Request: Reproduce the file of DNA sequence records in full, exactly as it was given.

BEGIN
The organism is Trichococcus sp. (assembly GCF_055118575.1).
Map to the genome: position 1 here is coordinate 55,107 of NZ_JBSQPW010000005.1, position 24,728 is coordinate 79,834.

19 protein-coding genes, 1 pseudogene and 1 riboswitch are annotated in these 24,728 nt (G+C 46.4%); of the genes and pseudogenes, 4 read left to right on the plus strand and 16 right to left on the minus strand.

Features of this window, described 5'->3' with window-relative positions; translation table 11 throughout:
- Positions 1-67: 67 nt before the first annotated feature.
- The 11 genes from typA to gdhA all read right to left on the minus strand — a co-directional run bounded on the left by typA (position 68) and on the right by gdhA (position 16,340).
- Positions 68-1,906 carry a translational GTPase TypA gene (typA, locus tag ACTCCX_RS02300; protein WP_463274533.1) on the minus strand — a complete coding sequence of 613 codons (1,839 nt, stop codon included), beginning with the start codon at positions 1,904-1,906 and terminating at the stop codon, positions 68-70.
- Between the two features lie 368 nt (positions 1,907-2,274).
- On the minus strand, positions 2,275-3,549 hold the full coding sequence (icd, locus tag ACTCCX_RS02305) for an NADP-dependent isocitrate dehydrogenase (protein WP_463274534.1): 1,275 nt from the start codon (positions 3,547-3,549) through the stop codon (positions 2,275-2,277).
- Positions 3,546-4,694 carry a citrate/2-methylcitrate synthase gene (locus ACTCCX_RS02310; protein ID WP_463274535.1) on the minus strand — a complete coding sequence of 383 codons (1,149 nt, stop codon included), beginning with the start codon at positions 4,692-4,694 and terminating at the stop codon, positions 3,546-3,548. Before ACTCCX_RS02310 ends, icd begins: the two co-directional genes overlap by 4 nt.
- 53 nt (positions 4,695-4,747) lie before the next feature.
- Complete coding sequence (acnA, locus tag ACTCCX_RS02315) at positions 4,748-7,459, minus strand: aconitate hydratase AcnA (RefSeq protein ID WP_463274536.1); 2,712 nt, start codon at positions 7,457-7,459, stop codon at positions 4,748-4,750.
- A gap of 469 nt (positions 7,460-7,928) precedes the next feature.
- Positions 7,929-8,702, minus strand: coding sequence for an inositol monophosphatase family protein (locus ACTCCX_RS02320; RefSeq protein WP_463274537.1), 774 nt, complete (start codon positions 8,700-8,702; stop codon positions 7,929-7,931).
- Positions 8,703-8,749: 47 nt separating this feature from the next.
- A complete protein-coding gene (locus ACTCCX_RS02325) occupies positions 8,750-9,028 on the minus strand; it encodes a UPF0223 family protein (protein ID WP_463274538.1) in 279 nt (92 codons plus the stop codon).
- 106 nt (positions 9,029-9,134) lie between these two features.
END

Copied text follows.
The organism is Trichococcus sp. (assembly GCF_055118575.1).
Map to the genome: position 1 here is coordinate 55,107 of NZ_JBSQPW010000005.1, position 24,728 is coordinate 79,834.

19 protein-coding genes, 1 pseudogene and 1 riboswitch are annotated in these 24,728 nt (G+C 46.4%); of the genes and pseudogenes, 4 read left to right on the plus strand and 16 right to left on the minus strand.

Features of this window, described 5'->3' with window-relative positions; translation table 11 throughout:
- Positions 1-67: 67 nt before the first annotated feature.
- The 11 genes from typA to gdhA all read right to left on the minus strand — a co-directional run bounded on the left by typA (position 68) and on the right by gdhA (position 16,340).
- Positions 68-1,906 carry a translational GTPase TypA gene (typA, locus tag ACTCCX_RS02300; protein WP_463274533.1) on the minus strand — a complete coding sequence of 613 codons (1,839 nt, stop codon included), beginning with the start codon at positions 1,904-1,906 and terminating at the stop codon, positions 68-70.
- Between the two features lie 368 nt (positions 1,907-2,274).
- On the minus strand, positions 2,275-3,549 hold the full coding sequence (icd, locus tag ACTCCX_RS02305) for an NADP-dependent isocitrate dehydrogenase (protein WP_463274534.1): 1,275 nt from the start codon (positions 3,547-3,549) through the stop codon (positions 2,275-2,277).
- Positions 3,546-4,694 carry a citrate/2-methylcitrate synthase gene (locus ACTCCX_RS02310; protein ID WP_463274535.1) on the minus strand — a complete coding sequence of 383 codons (1,149 nt, stop codon included), beginning with the start codon at positions 4,692-4,694 and terminating at the stop codon, positions 3,546-3,548. Before ACTCCX_RS02310 ends, icd begins: the two co-directional genes overlap by 4 nt.
- 53 nt (positions 4,695-4,747) lie before the next feature.
- Complete coding sequence (acnA, locus tag ACTCCX_RS02315) at positions 4,748-7,459, minus strand: aconitate hydratase AcnA (RefSeq protein ID WP_463274536.1); 2,712 nt, start codon at positions 7,457-7,459, stop codon at positions 4,748-4,750.
- A gap of 469 nt (positions 7,460-7,928) precedes the next feature.
- Positions 7,929-8,702, minus strand: coding sequence for an inositol monophosphatase family protein (locus ACTCCX_RS02320; RefSeq protein WP_463274537.1), 774 nt, complete (start codon positions 8,700-8,702; stop codon positions 7,929-7,931).
- Positions 8,703-8,749: 47 nt separating this feature from the next.
- A complete protein-coding gene (locus ACTCCX_RS02325) occupies positions 8,750-9,028 on the minus strand; it encodes a UPF0223 family protein (protein ID WP_463274538.1) in 279 nt (92 codons plus the stop codon).
- 106 nt (positions 9,029-9,134) lie between these two features.